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this discussion of education, almost entirely consisting of laments from the average middle class white person.
there is little or no perspective from those who have to suffer in the lousy schools we offer some of our kids,
my perspective came solely from a segregated system. not until i got to carolina did i see a black or minority in a classroom setting
all things come to rot & ruin, change will come, the system we have now will likely bear much resemblence to 50 years from now. that is simply my opinion, but the date is near when a good student can get a good education on line perhaps without the bricks & glass & stuff
i will be gone by then. i hope it works out. the lousy public school teachers i had tended to be more along the lines of a loris sc teacher who bitterly complained about bill cosby starring on the tv show with bill culp as the spies who played tennis
was just not right them associating black & white people like that on tv. this was 1965. i dealt with such morons with little recourse
then again i was a poor student
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The veiled attempt at humor notwithstanding, I’m certain there are one or two “good” teachers out there. Judging by the posts and comments I've read over the years on this site, I would go out on a limb and venture an “educated” guess people such as Bunzie and 3.0 have dedicated the better part of their adult lives to the pursuit of the most noble and honorable of professions, the educational transformation of our youth. I suspect there are many other educators, teachers, coaches and mentors on these boards of whom I am not aware who equally invest their efforts in the same noble cause.
Recently I texted a friend of mine of my appreciation for his endeavors as an educator, coach and mentor. I hope he doesn’t mind that I share one or two of those thoughts.
There are really only two spheres of appropriate influence for our youth - parents and teachers. Unfortunately the former is often lacking at the foundational level. Therefore it becomes paramount that the deficit be filled by the educational community.
As a coach (no offense to those who are not) you have an additional skill set that sets you apart from the average teacher. A coach is a mentor; he is one who provides the moral compass to the youth in his charge. He not only teaches and instructs the virtues and values of sportsmanship, teamwork and discipline, he models expected behaviors.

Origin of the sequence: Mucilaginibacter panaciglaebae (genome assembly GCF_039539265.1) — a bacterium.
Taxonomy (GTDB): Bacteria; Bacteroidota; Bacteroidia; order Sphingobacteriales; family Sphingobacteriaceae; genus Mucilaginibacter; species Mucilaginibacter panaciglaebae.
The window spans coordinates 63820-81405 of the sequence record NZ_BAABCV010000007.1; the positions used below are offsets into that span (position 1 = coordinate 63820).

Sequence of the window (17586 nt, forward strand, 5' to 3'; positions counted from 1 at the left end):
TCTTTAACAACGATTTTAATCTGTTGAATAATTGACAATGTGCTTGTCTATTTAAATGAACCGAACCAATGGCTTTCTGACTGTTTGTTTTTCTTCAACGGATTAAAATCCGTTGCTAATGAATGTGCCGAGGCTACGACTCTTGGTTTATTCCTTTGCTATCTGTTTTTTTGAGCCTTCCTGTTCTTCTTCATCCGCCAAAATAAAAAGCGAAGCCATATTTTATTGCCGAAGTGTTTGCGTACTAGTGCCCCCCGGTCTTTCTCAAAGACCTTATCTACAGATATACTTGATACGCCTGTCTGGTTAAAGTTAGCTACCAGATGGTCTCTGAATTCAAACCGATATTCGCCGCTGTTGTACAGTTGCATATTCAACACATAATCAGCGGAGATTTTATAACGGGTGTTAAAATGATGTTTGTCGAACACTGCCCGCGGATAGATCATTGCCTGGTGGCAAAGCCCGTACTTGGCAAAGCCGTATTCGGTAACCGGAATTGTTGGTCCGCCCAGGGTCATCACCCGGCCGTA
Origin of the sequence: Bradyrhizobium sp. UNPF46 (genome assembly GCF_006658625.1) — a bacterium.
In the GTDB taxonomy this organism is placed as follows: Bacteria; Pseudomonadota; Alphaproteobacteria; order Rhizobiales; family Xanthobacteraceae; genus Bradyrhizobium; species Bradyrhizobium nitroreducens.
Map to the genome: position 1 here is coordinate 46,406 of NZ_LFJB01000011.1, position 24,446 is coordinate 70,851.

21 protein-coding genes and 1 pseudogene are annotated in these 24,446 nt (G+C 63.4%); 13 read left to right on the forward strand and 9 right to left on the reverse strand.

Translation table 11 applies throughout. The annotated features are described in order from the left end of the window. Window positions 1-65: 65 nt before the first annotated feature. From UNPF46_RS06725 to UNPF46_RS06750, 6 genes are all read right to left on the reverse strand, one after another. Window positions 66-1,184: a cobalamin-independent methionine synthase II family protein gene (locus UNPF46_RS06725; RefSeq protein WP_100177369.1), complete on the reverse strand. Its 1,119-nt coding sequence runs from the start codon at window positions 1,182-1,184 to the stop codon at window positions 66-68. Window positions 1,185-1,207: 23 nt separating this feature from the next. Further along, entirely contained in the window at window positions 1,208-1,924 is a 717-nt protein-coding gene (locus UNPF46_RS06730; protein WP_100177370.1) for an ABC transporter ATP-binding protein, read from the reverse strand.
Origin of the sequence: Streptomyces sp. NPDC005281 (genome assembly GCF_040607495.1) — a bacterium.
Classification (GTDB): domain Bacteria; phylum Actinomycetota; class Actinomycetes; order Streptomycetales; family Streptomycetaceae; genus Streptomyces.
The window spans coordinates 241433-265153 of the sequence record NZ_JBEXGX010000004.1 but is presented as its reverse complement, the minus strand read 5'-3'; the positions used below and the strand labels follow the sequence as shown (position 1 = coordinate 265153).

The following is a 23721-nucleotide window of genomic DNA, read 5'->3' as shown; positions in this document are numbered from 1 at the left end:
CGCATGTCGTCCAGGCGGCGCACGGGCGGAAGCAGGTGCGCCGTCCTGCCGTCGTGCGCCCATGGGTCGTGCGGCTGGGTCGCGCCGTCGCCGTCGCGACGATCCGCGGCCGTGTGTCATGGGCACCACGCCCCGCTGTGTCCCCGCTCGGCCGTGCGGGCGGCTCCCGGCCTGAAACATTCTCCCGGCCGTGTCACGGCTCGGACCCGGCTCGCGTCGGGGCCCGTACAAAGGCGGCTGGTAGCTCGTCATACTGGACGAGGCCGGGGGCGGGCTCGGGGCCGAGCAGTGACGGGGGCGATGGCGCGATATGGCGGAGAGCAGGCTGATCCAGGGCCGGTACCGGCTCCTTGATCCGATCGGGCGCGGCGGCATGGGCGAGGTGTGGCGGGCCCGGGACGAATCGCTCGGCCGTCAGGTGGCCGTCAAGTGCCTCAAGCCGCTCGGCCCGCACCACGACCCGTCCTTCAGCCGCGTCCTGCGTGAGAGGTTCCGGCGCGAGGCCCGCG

The importance of victory cannot be overlooked yet it is the coach who conveys there is no shame in losing. It is the coach who imparts the life lessons of humility and compassion in the face of defeat as well as in victory.
Not to sound grandiose but America's youth are depending on the teachers and coaches such as you to show them the way and point them in the direction of success. Plus it is often the teacher who helps these kids find their internal Don Quixote and helps to set them off upon their quest to dream that impossible dream. With any degree of good fortune and the proper application of the skills, traits, guidance and lessons learned from the good teachers and substitute parents, many of these dreams will be achieved.
I realize it’s a but a small token – but let me say Thanks for all you do.
Two grand boys, Two state championships. 5-peat USC
Theres a lot of really bad ones and a lot of really good ones out there. My experience in elementary school was terrible. We have a big problem in this state or possibly this country in dealing with children who are more advanced than others. School was a mental prison for me until 7/8 grade.
The best teachers are the ones that teach you to think for yourself and to take chances intellectually. They aren't there just to teach to the end-of-year tests.
Excellent. While I am biased, I can categorically state that my wife is a wonderful teacher and much loved by her students. The major problem I see is the breakdown and failure of the family. We need early childhood programs and testing restrictions revised. That's for your willingness to teach.
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